Ultimately, resources will be needed to be able to mount the kind of effort necessary to assure that genomics is used properly for the benefit of the public’s health.
Sue Friedman, D.V.M.
The application of genetics and genomics has outlined a new emerging community—a community or population that knows it is at risk. A new vocabulary needs to be developed to work in this emerging field. Perhaps an example can best illustrate this point.
One of the members of FORCE (Facing Our Risk of Cancer Empowered) posted a message on the organization’s Web site. This is an individual who carries a BRCA mutation but has not had cancer. She wrote, “I have to admit, I need a label. Do we have one? You know, those of us who have the BRCA gene but have not had cancer, the ones going through all this research and deciding on whether to have prophylactic surgery. We need more of a voice and a label, a name. I’ve never been one hung up on labels before but a lot has changed for me since this began. I feel if we had a label we could begin to have more of a voice. What are your thoughts?”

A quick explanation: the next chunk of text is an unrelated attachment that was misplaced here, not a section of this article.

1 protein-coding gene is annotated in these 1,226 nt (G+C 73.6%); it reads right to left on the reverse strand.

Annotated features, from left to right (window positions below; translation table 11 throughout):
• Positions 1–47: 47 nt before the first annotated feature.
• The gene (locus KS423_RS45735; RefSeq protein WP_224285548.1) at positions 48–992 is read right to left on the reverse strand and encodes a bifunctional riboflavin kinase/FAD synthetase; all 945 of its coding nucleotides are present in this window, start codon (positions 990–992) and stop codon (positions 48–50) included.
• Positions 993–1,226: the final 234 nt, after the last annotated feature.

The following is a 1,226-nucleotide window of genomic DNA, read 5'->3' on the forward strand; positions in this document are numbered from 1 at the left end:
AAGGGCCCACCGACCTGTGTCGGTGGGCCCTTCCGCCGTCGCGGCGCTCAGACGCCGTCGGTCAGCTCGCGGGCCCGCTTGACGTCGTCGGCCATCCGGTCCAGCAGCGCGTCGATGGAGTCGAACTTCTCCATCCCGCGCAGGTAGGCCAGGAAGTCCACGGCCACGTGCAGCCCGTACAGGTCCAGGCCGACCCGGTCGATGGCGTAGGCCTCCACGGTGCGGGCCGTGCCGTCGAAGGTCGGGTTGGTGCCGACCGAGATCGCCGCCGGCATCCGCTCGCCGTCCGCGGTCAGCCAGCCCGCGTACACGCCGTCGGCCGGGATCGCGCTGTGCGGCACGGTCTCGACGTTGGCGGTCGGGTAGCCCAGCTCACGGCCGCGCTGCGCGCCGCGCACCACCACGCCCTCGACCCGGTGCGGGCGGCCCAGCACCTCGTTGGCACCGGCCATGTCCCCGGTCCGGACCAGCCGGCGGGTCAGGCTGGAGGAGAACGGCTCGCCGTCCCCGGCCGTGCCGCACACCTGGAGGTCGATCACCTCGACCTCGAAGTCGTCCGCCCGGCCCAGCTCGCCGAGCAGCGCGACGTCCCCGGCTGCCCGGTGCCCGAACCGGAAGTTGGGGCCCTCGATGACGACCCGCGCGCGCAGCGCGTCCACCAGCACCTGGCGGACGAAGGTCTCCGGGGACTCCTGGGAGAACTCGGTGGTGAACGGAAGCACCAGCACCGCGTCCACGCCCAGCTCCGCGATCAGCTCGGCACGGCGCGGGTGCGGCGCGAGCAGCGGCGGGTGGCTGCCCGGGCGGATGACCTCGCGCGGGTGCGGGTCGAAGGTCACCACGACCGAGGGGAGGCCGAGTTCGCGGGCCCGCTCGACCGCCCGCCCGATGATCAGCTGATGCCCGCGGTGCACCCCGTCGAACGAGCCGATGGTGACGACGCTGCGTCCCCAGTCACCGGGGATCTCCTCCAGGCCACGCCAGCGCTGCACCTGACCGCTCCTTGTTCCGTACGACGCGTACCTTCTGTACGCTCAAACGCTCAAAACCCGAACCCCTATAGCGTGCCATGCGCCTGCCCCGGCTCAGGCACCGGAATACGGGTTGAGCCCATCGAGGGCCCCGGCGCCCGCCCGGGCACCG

The medical community already has a label and that label is “unaffected carrier.” When one thinks about this label, however, it does not begin to touch on the experience of this person or the community from which the person comes, but it does illustrate a recurring theme. The theme is that it is important to engage the stakeholders, not just in research, but also in developing the questions and the framework for the future of genomics.